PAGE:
We conducted site-directed mutagenesis of the AT domain to investigate which residues are key to changing the substrate selectivity of this domain. The above result indicated that the AT-swap strain MMR2029 (EPOAT3) produced only epothilone C (Fig. 3b, c), illustrating the exclusive substrate specificity of EPOAT3 for MCoA. Based on amino acid sequence alignments of EPOAT3 (selecting MCoA) and EPOAT4 (selecting MMCoA or MCoA), we found that these two ATs differ in only nine amino acids but possess different substrate specificities (Fig. 4). Therefore, we speculated that some of these nine amino acids in EPOAT4 are correlated with MMCoA selectivity. After further sequence alignments of these nine amino acids in ten AT domains, we excluded four amino acids in EPOAT4: Pro165, Gln175, Val204, and Ala205. Pro165 and Gln175 are identical in three domains (EPOAT4, EPOAT5 and EPOAT9), while Val204 and Ala205 are identical in EPOAT4 and EPOAT9 (Additional file 1: Table S3). The above result also showed that EPOAT5 and EPOAT9 exclusively recognize MCoA (Fig. 3b, c), so we inferred that these four amino acids are not the reason for the EPOAT4 domain recognition of MMCoA. Then, we identified the remaining five residues (Thr185, Ala209, Ser310, Leu383, and Arg426) in the EPOAT4 domain. We individually mutated five residues from the MCoA-specific EPOAT3 domain in module 4 of the MMR2029 mutant to the corresponding residues of the MMCoA-specific EPOAT4 domain to give MMR2033 (A185T), MMR2034 (I209A), MMR2035 (F310S), MMR2039 (V383L), and MMR2040 (G426R). Compared to MMR2029 (which produced only epothilone C), in these five variants, only mutation F310S resulted in a promiscuous AT domain that incorporated both extender units, and the proportion of epothilone D varied from 0 to 36 % (Fig. 5a, b; Additional file 1: Table S2, Figure S7). These results indicate that among the residues that are different in EPOAT3 and EPOAT4, Ser310 is responsible for the MMCoA selectivity of EPOAT4. To verify this conclusion, we mutated Ser310 from the EPOAT4 of the parental strain 104-1 to phenylalanine and resulting MMR2055 (S310F). Expectedly, mutation S310F resulted in an exclusive substrate specificity of EPOAT4 for MCoA and MMR2055 (S310F) produced 50.3 mg/l epothilone C (Fig. 5a, b).

Fig. 4
figure 4

Sequence alignment of EPOAT3 and EPOAT4. The residues in the EPOAT3 domain from module 4 of the MMR2029 mutant that are labelled by black arrows were mutated to the corresponding residues of the EPOAT4 domain

Fig. 5
figure 5

Site-directed mutagenesis of the AT domain. a Production and distributions of epothilones in parental and mutant strains. b Extracts from the parental and site-directed mutant strains were analysed by HPLC. 3 represents epothilone C, 4 represents epothilone D. c Identification of residues that are specifically related to AT domain substrates through protein sequence alignments. Statistical analysis was performed using Student’s t-test (***< 0.001, ns not significant). Error bars represent one standard deviation from three biological replicates (n = 3)

Phe310 and Ser310 are located in the HAFH motif and the YASH motif, respectively, and according to previous studies, they are related to MCoA and MMCoA specificity, respectively [36]. This motif shows divergent sequences in EPOAT3 (HAFH), ERYAT6/RAPAT1 (YASH), EPOAT7 (VASH), and EPOAT4 (HASH) domains (Fig. 5c). It thus seemed reasonable that we could alter AT selectivity to cause predominant production of epothilone D by further mutating the hybrid motif to VASH or YASH (Fig. 5c). We mutated His308 from the hybrid HASH motif in MMR3035 (F310S) to the basic residue valine or tyrosine, resulting in MMR2041 (F310S-H308V) and MMR2042 (F310S-H308Y). As shown in Fig. 5a, b, the percentage of epothilone D increased from 36 to 43 % in MMR2041. However, to our surprise, the percentage of epothilone D decreased to 25 % in MMR2042. The total yields of MMR2035, MMR2041, and MMR2042 declined somewhat compared to MMR2029 (Additional file 1: Table S2). These results showed that His308 plays an auxiliary role in the substrate recognition of EPOAT4.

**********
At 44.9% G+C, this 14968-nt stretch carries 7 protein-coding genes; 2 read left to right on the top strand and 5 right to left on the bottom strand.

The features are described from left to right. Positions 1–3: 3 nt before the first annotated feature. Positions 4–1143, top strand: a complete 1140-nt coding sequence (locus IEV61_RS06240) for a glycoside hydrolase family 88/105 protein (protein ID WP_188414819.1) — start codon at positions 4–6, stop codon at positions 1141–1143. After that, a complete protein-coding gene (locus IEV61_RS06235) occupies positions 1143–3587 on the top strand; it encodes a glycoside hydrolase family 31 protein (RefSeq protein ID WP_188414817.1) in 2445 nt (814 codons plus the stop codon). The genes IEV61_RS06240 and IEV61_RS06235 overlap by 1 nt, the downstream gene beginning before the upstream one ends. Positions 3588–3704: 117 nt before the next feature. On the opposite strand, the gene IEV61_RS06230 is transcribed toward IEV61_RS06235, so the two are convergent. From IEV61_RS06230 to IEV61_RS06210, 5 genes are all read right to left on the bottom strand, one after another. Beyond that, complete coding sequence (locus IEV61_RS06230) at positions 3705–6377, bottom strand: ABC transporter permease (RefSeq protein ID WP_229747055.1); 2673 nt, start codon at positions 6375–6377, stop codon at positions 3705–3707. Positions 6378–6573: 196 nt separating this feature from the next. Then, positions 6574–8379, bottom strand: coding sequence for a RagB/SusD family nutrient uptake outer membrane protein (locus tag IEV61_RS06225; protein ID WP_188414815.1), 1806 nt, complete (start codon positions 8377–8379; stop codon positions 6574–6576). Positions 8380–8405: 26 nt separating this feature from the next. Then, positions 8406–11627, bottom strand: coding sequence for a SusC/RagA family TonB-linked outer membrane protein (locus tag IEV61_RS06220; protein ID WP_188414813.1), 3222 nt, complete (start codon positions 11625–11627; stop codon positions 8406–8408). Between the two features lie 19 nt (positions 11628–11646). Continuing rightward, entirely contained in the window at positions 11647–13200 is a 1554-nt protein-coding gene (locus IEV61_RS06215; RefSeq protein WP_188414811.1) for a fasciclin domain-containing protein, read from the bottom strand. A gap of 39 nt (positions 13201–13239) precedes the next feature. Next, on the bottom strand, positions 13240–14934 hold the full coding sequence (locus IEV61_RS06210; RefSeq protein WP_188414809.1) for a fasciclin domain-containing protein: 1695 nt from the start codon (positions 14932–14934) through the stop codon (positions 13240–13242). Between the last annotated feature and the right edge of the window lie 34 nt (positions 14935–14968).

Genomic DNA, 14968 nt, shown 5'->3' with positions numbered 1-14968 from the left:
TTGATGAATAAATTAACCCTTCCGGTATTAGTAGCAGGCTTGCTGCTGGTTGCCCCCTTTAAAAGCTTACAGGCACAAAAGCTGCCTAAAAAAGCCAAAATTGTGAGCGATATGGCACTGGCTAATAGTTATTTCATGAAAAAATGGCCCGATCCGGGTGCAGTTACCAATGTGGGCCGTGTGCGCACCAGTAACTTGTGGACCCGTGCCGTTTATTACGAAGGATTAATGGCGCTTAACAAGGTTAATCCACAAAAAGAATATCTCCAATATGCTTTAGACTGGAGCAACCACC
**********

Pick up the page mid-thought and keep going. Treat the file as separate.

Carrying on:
Retention and linkage of ΨKR with the KR domain are essential to obtain a productive epothilone PKS while deleting the DH and ER domains

It can be deduced from the epothilone structures that the redundant EPODH9 and EPOER9 are not required. First, the DH9-ΨKR9-ER9 domains were deleted in 104-1 to generate MMR2037, and epothilone production was abolished entirely in this recombinant strain (Fig. 6a, b, c). We speculated that the inactivation of this epothilone PKS may be caused by the deletion of ΨKR, since previous studies indicate that structural ΨKR could support the function of the catalytic KR, although ΨKR has lost the ability to bind NADPH due to the extensive truncation of its core [11, 37]. Thus, we assumed that deleting DH9 and ER9 without affecting the structural integrity and activity of KR/ΨKR was a worthwhile approach to generating a productive epothilone PKS. In the follow-up experiments, we deleted the ER9 domain and DH9-ER9 didomains but retained the ΨKR9 domain between DH9 and ER9 to generate two strains, MMR2019 and MMR2038 (Fig. 6d). There were no differences in the epothilone composition compared to that of 104-1, and a small increase in total yield was detected in MMR2019 (50.6 mg/l) and MMR2038 (53.7 mg/l) (Fig. 6c; Additional file 1: Table S2). We successfully simplified the complete modifying region to a partial modifying region, and we reduced the size of the epothilone gene cluster by 1.9 kb through this method.